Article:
A stronger union

norma-tae Let’s talk about unions for a second. As a person who writes about media, I’m no expert on unions. But in the past week, I saw two articles that are interrelated—both reported by two local media outlets in two different states. You might have missed them, because as far as I can tell they didn’t garner much national attention.

The first headline is: Missouri Gov. Greitens signs right-to-work legislation

The second headline is: GM earns $9.43 billion in 2016; UAW workers get record profit sharing

So-called right-to-work laws basically strip labor unions of their powers. Those powers usually include worker benefits, profit sharing and wages that keep up with the rise of the cost of living.

Now, I say “so-called” because who doesn’t agree with a right to work? By God, that’s our due as Americans, to have a right to work!

But “right to work” is a misnomer. It’s a misdirection in the way that the Manhattan Institute for Policy Research and the National Center for Policy Analysis are. Who doesn’t want research and analysis of policy?

But when that “research” concludes that a five-cent plastic bag charge that seeks to help the environment (and save the city money) is “a radical scheme to harm New Yorkers,” well, one wonders. And when that “policy” includes congratulating a racist for becoming the attorney general of the United States while simultaneously coopting a hashtag that developed organically in support of opposition Senator Elizabeth Warren, one wonders.

Which leads us to “right to work,” which actually means something along the lines of “makes it more difficult to be protected as a worker.” It means, “It’s good for the bottom line of businesses but not for the pockets of workers.” It means, “Defunding and defanging unions that fight for workers.”

Missouri is the 28th state to adopt this type of law. Meaning more than half the states in our union have such laws. Meaning that Republicans’ strategy of picking off individual liberties state by state, bit by bit, law by law, district by gerrymandered district, has worked. (It has a corollary in a slew of restrictive and vile state abortion laws, but that’s a whole ‘nother blog post.)

Said the governor of Missouri, “For too long in the state of Missouri, for too long people bowed down to intimidation, they bowed down to powerful union bosses who acted to protect their own interests instead of protecting the interest of Missouri workers.”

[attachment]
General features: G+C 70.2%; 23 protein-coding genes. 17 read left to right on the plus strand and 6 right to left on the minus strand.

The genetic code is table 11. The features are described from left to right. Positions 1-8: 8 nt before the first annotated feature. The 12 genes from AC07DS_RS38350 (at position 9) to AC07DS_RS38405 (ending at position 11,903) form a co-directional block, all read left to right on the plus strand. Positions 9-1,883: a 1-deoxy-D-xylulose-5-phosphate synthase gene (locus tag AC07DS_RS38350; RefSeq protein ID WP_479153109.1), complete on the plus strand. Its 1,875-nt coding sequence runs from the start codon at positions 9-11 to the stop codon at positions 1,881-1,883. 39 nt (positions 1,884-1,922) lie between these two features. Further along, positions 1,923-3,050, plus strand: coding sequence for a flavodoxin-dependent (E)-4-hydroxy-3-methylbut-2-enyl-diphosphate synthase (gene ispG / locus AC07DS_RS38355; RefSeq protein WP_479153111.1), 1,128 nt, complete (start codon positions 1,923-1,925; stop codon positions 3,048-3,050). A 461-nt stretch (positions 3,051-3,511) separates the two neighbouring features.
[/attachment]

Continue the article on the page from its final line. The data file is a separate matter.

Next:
I’m sad to report that the era of “post-truth” and “alternative facts” has fully taken root when unions are said not to protect workers but instead “intimidate” them. This is not unlike the lies about the inner-city wasteland dystopia that is Chicago—you know how those “inner cities” are, filled with crime and devastation and, well, nonwhite people all on welfare.

These types of lies caused the rise of Trump et al. in the first place. We are seeing the results of the hard work of the Republicans for the past quarter-century, if not longer. They convince poor people that a corporate fat cat has their best interests at heart; that laws that protect them from being poisoned by the water supply are just “a thinly veiled attempt to wipe out coal mining jobs”; that the unions that protect them are actually harming them.

So now for the other piece of news you may have missed. It’s related to the fallacy above.

Last year, GM earned a record $12 billion. That company’s union-sanctioned profit-sharing formula, part of a union-negotiated contract, stipulates that UAW workers receive about $1,000 in profit sharing for every $1 billion in profit.

“Today’s performance bonus announcement of a maximum of $12,000 each rewards our members’ dedication and commitment to building some of the most popular and high-quality vehicles in the world,” said UAW Vice President Cindy Estrada. “They deserve every penny of that collectively bargained bonus check.”

Now, fair is fair. The article reports that “Workers received zero money in profit sharing from 2005-09 when the automaker was struggling.” But since then? $9K apiece in 2014 and $11K each in 2015. Does that seem like a lack of worker protections?

By the way: That’s just at GM. Ford’s “UAW-represented workers will receive $9,000 on average in profit-sharing checks before taxes thanks to a near-record profit for the automaker.” And “Fiat Chrysler Automobiles said last month that UAW-represented workers will receive, on average, a $5,000 profit sharing check for 2016, or about $1,000 more than they did last year.”

So first, let’s cut the shit. The shit peddled by Republican, pro-business, richly paid CEOs who get stock grants and bonuses while regular workers get screwed. You want to know why we have the highest GDP of all time but suffer from economic stagnation? Just ask the “right to work” hawks.

Second, let’s hear it for the local media, in this case in St. Louis and Detroit, that are doing the work of documenting the day-in, day-out lives of Americans.

Third, the national media are working their butts off with no resources, skeleton staffs, closed bureaus and too many stories to tell.

But. But, but. Anyone could easily have found these stories. I’m not Carnac the Magnificent here (millennials, it was a Johnny Carson sketch).

So reliable mainstream media, I’m begging you: Make the connections. Tell the stories of Americans, not businesses. These laws, this administration, these governors and congressional representatives, these bullshit salesmen are bringing this country to the brink.

Or, as a matter of fact, maybe you should start believing your own bullshit: Let’s make America great again. Let’s start by bringing back unions.

Read More